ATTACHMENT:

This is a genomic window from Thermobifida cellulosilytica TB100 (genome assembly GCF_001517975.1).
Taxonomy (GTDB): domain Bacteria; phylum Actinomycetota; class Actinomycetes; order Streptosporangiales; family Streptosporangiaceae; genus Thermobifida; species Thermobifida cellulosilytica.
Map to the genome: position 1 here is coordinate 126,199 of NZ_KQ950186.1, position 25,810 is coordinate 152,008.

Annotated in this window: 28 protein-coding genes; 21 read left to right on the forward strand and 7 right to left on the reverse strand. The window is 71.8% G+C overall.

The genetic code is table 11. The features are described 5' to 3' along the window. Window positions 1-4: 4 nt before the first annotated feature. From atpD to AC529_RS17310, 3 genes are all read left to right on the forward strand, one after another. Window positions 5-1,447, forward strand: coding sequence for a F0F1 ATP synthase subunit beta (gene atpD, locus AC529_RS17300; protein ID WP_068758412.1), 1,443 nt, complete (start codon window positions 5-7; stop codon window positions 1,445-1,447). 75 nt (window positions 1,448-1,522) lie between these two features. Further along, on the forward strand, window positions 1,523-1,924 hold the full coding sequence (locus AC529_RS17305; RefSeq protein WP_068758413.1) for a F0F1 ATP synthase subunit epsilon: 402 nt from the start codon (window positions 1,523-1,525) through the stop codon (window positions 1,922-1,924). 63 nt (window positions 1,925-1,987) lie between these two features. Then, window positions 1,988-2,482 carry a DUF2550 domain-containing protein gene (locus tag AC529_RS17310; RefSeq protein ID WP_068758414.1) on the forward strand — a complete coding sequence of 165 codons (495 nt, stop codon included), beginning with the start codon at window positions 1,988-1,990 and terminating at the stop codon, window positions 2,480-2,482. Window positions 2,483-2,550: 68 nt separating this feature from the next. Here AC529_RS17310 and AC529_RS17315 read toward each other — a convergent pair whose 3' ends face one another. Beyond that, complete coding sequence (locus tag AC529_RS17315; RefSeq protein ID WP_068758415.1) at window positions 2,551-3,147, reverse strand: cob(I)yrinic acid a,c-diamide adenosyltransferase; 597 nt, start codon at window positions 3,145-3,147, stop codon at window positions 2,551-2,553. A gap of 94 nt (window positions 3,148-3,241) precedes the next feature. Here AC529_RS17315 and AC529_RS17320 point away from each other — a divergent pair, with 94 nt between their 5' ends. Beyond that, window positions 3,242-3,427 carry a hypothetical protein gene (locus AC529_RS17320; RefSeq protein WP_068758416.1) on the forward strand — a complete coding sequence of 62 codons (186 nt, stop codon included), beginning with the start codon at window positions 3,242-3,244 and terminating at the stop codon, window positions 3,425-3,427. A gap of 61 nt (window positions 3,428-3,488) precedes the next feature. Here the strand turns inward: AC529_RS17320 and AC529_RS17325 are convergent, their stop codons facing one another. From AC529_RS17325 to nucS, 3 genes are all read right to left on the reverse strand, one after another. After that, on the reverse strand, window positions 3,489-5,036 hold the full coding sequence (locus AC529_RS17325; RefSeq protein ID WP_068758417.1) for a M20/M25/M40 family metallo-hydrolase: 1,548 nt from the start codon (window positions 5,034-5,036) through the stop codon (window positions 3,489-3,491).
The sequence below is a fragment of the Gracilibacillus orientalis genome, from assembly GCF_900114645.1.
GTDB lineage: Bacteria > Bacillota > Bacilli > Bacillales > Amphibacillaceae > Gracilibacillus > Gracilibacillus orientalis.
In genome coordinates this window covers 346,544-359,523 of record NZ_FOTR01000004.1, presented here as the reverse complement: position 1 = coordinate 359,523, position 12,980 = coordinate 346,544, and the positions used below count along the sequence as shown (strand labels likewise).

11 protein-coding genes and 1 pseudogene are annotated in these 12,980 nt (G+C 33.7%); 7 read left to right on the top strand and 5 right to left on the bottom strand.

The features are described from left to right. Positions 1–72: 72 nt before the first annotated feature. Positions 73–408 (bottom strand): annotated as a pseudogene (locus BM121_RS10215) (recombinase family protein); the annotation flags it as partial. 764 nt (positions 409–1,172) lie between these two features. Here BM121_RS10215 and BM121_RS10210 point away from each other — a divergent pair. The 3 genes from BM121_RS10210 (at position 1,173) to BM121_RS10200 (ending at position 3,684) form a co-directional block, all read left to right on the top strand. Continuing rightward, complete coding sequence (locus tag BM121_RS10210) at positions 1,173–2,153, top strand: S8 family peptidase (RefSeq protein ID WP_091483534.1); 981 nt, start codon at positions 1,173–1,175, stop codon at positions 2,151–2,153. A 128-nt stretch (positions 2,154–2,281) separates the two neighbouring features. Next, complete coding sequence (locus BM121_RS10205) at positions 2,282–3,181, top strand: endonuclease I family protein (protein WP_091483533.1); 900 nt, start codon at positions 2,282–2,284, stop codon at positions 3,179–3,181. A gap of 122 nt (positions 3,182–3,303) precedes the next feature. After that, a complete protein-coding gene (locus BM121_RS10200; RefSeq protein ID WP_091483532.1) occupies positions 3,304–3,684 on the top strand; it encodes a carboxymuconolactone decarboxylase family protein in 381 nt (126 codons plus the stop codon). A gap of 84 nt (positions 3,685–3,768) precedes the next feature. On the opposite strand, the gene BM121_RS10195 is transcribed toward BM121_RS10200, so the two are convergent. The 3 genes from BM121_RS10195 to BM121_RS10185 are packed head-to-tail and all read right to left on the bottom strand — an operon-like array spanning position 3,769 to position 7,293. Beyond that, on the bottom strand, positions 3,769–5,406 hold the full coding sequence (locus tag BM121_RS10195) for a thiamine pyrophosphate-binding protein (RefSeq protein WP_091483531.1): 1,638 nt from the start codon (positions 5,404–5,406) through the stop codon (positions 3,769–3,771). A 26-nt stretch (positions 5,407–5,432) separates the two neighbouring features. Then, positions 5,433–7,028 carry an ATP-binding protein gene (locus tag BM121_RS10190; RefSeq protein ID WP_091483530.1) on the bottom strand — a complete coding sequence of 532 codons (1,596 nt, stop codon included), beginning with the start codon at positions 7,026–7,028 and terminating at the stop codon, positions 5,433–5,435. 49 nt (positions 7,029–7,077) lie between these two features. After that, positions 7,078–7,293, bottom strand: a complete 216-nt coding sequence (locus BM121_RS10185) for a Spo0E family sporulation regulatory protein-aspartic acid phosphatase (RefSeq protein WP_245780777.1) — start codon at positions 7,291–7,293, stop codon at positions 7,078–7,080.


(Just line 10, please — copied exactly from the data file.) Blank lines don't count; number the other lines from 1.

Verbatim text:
The features are described from left to right. Positions 1–72: 72 nt before the first annotated feature. Positions 73–408 (bottom strand): annotated as a pseudogene (locus BM121_RS10215) (recombinase family protein); the annotation flags it as partial. 764 nt (positions 409–1,172) lie between these two features. Here BM121_RS10215 and BM121_RS10210 point away from each other — a divergent pair. The 3 genes from BM121_RS10210 (at position 1,173) to BM121_RS10200 (ending at position 3,684) form a co-directional block, all read left to right on the top strand. Continuing rightward, complete coding sequence (locus tag BM121_RS10210) at positions 1,173–2,153, top strand: S8 family peptidase (RefSeq protein ID WP_091483534.1); 981 nt, start codon at positions 1,173–1,175, stop codon at positions 2,151–2,153. A 128-nt stretch (positions 2,154–2,281) separates the two neighbouring features. Next, complete coding sequence (locus BM121_RS10205) at positions 2,282–3,181, top strand: endonuclease I family protein (protein WP_091483533.1); 900 nt, start codon at positions 2,282–2,284, stop codon at positions 3,179–3,181. A gap of 122 nt (positions 3,182–3,303) precedes the next feature. After that, a complete protein-coding gene (locus BM121_RS10200; RefSeq protein ID WP_091483532.1) occupies positions 3,304–3,684 on the top strand; it encodes a carboxymuconolactone decarboxylase family protein in 381 nt (126 codons plus the stop codon). A gap of 84 nt (positions 3,685–3,768) precedes the next feature. On the opposite strand, the gene BM121_RS10195 is transcribed toward BM121_RS10200, so the two are convergent. The 3 genes from BM121_RS10195 to BM121_RS10185 are packed head-to-tail and all read right to left on the bottom strand — an operon-like array spanning position 3,769 to position 7,293. Beyond that, on the bottom strand, positions 3,769–5,406 hold the full coding sequence (locus tag BM121_RS10195) for a thiamine pyrophosphate-binding protein (RefSeq protein WP_091483531.1): 1,638 nt from the start codon (positions 5,404–5,406) through the stop codon (positions 3,769–3,771). A 26-nt stretch (positions 5,407–5,432) separates the two neighbouring features. Then, positions 5,433–7,028 carry an ATP-binding protein gene (locus tag BM121_RS10190; RefSeq protein ID WP_091483530.1) on the bottom strand — a complete coding sequence of 532 codons (1,596 nt, stop codon included), beginning with the start codon at positions 7,026–7,028 and terminating at the stop codon, positions 5,433–5,435. 49 nt (positions 7,029–7,077) lie between these two features. After that, positions 7,078–7,293, bottom strand: a complete 216-nt coding sequence (locus BM121_RS10185) for a Spo0E family sporulation regulatory protein-aspartic acid phosphatase (RefSeq protein WP_245780777.1) — start codon at positions 7,291–7,293, stop codon at positions 7,078–7,080.